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The Interstate's electric-only refrig and it's power hunger was a deal breaker for me. Otherwise, I was very interested in the Interstate. I'd much prefer a 2-way 110 VAC or propane refrig like I now have in my trailer. Battery use and capacity are non-issues for my refrig. I understand that the electric-only refrig's in Interstates are more "efficient" and less affected by being off level. These advantages don't come close to the ease of using propane for days at a time when I am off the grid with my trailer.
Sorry to sound negative. I really like the Interstate but the large battery usage requirements keep it out of my future.
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Old 03-03-2016, 11:22 PM   #7
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As I understand it, these 3-way fridges seem to have the overriding advantage of 3 power options, but their major disadvantage is they need to be nearly perfectly level to function. However, the electric-only fridges general use a compressor which does not require leveling. So whether you're dry camping on a less than perfect surface, or even in a parking lot that's not level, your electric fridge will still function perfectly.
Better to upgrade your battery capacity to cope with electrical demands.


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Old 03-03-2016, 11:34 PM   #8
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Leveling is a non-issue for my trailer. If I'm comfortable lying down in bed, my refrig is also comfortable. Cannot the Interstate level this well?
If not, why not?
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Old 03-04-2016, 08:17 AM   #9
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A few months ago, we replaced our Interstate's 8-year-old 3-way with a brand new 3-way. We paid $680 because the new one was missing its decorative front panel (which we made for about 25 bucks).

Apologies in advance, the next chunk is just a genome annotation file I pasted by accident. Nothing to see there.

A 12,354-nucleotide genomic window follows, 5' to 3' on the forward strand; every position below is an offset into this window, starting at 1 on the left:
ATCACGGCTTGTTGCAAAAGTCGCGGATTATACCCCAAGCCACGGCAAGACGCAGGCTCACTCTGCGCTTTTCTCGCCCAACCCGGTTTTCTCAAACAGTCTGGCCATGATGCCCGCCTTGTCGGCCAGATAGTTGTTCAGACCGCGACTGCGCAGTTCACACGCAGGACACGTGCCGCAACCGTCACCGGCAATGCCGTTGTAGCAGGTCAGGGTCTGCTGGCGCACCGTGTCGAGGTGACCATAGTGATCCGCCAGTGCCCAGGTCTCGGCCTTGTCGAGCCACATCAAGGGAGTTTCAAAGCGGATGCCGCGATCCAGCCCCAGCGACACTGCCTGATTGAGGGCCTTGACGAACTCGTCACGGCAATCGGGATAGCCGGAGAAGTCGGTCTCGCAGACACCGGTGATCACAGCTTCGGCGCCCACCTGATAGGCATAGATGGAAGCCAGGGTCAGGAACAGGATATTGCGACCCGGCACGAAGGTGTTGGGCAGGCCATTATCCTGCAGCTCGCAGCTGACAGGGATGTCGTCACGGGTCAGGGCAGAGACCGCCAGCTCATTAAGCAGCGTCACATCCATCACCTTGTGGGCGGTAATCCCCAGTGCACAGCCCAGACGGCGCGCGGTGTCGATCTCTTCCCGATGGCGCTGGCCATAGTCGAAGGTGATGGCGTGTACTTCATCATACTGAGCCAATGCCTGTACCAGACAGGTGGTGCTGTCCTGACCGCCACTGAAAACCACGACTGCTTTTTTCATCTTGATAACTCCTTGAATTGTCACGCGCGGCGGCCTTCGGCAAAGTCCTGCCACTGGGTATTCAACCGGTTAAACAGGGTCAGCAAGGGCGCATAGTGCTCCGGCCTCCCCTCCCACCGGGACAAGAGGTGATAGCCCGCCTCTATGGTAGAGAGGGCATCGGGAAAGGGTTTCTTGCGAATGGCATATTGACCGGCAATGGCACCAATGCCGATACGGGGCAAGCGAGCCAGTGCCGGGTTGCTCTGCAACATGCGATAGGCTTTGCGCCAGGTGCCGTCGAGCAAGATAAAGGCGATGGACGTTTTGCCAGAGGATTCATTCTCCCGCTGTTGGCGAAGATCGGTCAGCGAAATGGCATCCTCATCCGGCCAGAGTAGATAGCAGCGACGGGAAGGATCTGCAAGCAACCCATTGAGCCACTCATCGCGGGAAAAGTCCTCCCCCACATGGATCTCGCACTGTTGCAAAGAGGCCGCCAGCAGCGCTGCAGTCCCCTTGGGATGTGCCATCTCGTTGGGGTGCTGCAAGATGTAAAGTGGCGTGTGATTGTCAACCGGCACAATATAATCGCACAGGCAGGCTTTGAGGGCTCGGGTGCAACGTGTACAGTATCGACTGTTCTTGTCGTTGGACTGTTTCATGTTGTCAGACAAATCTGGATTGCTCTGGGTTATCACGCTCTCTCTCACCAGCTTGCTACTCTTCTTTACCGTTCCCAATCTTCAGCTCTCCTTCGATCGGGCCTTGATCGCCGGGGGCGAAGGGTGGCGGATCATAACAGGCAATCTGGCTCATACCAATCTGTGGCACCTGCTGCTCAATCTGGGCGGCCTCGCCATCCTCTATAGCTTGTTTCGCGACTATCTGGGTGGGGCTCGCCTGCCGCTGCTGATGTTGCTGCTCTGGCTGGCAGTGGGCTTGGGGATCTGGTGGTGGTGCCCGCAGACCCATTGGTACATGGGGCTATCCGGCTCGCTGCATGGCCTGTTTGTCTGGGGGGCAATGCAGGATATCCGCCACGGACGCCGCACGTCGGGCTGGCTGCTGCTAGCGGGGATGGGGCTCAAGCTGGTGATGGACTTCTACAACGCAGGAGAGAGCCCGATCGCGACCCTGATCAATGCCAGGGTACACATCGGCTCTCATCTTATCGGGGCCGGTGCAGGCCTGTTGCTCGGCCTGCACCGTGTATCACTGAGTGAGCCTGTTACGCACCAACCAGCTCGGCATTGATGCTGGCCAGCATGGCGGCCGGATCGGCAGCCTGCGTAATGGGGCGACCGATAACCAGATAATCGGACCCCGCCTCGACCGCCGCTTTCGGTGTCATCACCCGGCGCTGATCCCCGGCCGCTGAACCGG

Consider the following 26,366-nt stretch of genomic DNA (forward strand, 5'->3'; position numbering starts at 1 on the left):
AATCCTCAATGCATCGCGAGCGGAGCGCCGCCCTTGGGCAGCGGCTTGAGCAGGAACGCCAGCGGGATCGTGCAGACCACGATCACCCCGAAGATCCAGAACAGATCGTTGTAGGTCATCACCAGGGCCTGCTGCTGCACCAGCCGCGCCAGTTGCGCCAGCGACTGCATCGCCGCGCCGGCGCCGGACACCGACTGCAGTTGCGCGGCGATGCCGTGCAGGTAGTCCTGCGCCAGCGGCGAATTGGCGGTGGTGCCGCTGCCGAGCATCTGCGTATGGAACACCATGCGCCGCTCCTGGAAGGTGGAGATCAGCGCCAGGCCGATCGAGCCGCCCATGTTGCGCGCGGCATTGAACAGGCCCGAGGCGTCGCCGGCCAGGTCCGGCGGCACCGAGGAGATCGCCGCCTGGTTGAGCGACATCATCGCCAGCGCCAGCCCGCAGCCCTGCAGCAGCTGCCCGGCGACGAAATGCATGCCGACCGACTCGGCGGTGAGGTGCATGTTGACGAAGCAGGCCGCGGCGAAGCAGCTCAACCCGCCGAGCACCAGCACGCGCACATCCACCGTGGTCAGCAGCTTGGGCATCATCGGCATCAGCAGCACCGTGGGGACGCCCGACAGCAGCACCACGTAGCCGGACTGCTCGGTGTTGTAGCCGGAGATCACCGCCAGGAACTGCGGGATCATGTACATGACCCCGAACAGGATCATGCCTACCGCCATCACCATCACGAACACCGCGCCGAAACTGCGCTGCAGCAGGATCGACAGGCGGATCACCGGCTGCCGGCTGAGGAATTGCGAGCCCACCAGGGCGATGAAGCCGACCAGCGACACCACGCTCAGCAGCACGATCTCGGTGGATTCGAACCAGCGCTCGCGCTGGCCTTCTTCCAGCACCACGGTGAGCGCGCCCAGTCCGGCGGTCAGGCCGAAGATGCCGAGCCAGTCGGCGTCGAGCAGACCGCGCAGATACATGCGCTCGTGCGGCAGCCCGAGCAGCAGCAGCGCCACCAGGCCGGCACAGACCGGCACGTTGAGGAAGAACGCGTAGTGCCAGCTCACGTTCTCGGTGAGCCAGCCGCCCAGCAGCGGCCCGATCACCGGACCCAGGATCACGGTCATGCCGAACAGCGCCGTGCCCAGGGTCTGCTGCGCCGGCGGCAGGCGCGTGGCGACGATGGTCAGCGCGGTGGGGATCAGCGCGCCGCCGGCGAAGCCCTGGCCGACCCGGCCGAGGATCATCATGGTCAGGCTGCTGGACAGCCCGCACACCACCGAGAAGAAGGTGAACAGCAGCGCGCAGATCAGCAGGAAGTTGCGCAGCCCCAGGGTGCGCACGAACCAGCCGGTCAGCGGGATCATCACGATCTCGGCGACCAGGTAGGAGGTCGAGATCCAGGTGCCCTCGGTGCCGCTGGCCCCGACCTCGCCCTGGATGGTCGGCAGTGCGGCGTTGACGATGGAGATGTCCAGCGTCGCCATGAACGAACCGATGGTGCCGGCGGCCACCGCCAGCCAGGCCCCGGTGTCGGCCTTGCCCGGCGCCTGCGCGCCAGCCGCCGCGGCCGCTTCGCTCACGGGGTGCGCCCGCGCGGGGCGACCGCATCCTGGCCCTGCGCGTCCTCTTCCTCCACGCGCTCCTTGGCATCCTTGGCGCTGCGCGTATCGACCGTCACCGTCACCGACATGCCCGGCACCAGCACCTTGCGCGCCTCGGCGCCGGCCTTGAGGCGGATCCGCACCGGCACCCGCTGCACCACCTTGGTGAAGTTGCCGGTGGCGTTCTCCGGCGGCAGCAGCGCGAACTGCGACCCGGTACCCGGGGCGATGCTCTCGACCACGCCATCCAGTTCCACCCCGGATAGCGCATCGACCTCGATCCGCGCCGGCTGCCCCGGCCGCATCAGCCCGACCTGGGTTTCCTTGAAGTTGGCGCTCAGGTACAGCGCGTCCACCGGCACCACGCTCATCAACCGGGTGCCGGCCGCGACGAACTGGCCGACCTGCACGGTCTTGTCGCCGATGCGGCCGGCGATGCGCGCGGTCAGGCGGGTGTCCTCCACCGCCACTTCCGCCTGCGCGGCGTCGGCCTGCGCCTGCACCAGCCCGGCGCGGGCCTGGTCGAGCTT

A lot of folks advocate for the newer 2-ways but the battery system is clearly the Interstate's Achilles heel so I rejected that idea. 3-ways get criticized as "old technology" but I like to call it "tried and true technology".

We noticed that our new 3-way was significantly more efficient than the old one, which carried the same model number (Dometic 2351). No more waiting 24 hours for it to totally cool down. I nicknamed it "Siberia" because it gets so cold.

Having used one or the other 3-way for over a year, we have never had a problem with levelness. I previously asked the question "How un-level does it have to be before there is a problem?" and I was told, "Don't worry about it, because by the time it gets that unlevel, you will be too uncomfortable to sleep".

However it is as my husband says - it would be difficult to retrofit a 3-way if the cut-outs and vent spacings were not already present in the Sprinter. I suspect it would be easier to solve the issue some other way.
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Old 03-04-2016, 09:19 AM   #10
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Originally Posted by Mark Wiltrakis View Post
Leveling is a non-issue for my trailer. If I'm comfortable lying down in bed, my refrig is also comfortable. Cannot the Interstate level this well?
If not, why not?